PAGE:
Vol. 9, No. 10

October 2007

PQ Systems

New 2008 training schedule

Quality Quiz: With a video!

Data in everyday life

MSA with Jackie Graham

Bytes and pieces

FYI: Current releases


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Quality Quiz from Professor Cleary

"B" is correct.

Click here for a more complete video explanation

Armand is confused about the way in which this problem should be addressed. You may remember from a previous quiz that there are four types of data:

  • Nominal data allows for distinguishing between items (e.g., male/female).
  • Ordinal data represents an ordering of items (e.g., small/medium/large).
  • Interval data is a way to measure differences among items (e.g., weight of bottles).
  • Proportional data allows measurement of proportion or ratio of items (e.g., 50% of class is female).

Armand has “interval” confused with “proportional” data. If 20 out of 1,000 bottles have missing labels, this represents 2% of the total. With this data, the best estimate of future missing labels would be 2% as well. This is called a point estimate.

But with only one sample, it is not possible to identify the true proportion of label errors as 2%. It is possible to build a confidence interval for the true proportion of bottles with missing labels.

To do this, one must enter the world of the Binomial Central Limit Theorem. I often use the following example to introduce the concept to my university students: The dean’s office has indicated to me that 50 percent of the students in the college are female, and I ask whether in a sample of 100 students, could I expect that exactly 50 would be female. The response, of course, is that this is possible, but not likely. Some samples would be more than 50 and others might be less. But the sample proportion would center around 50 and tail off above and below that number.

My next question is what we might say about a distribution (or histogram) if we took 100 samples of the size 100 (n=100) and recorded the sample proportions P or , then took these 1000 P’s (P 1 , P 2 , P 3 , P 4, P 5 , P 6 …. P 1000 ) and created from this data a histogram of sample proportions.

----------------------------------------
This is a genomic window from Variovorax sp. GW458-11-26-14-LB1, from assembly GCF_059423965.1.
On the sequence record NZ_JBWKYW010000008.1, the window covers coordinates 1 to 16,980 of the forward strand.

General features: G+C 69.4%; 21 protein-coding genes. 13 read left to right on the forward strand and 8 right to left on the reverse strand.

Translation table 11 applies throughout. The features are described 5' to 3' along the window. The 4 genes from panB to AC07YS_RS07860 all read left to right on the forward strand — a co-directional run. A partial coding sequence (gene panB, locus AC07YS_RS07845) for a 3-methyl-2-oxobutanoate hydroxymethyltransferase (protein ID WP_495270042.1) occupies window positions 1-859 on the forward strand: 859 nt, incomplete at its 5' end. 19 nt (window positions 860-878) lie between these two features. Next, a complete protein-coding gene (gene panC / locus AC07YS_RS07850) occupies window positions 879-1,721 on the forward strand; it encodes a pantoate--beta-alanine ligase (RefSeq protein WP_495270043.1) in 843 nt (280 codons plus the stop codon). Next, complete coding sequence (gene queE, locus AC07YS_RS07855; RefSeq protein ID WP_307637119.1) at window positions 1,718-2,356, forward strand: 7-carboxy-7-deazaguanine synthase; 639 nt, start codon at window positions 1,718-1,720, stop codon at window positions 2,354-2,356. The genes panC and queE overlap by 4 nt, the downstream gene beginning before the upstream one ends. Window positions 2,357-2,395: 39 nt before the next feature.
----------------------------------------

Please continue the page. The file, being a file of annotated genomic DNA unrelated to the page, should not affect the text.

Eventually, students articulate three discoveries:

The mean of that distribution () will be close to .50.

The shape of the distribution will be similar to a normal distribution.

There will be some level of variability in that distribution. At this point I remind them of the binomial distribution learned in an earlier lesson, when we found the standard deviation to be equal to:

So for our case, it would be:

The parameters of this distribution:


shape normal


= .05

Let us now use the Quincunx simulation from Quality Gamebox (Figure 1) to validate point #2, that is, the normality of the binomial distribution.

Figure 1

As the balls fall down, each one has a 50% chance of going left and a 50% chance of going right. This is truly a binomial condition (Figure 2).

Figure 2

The next figure (Figure 3) shows all the balls being dropped, forming a normal distribution:

Figure 3

From this, we can summarize the binomial central limit theorem:

Three things can be said about a distribution that takes many sample proportions form a binomial distribution and uses the sample proportions to form a new distribution.

Its mean will be close to the mean of the binomial distribution from which samples were selected:

The variability of that distribution will be:

The shape of the distribution will be normal.


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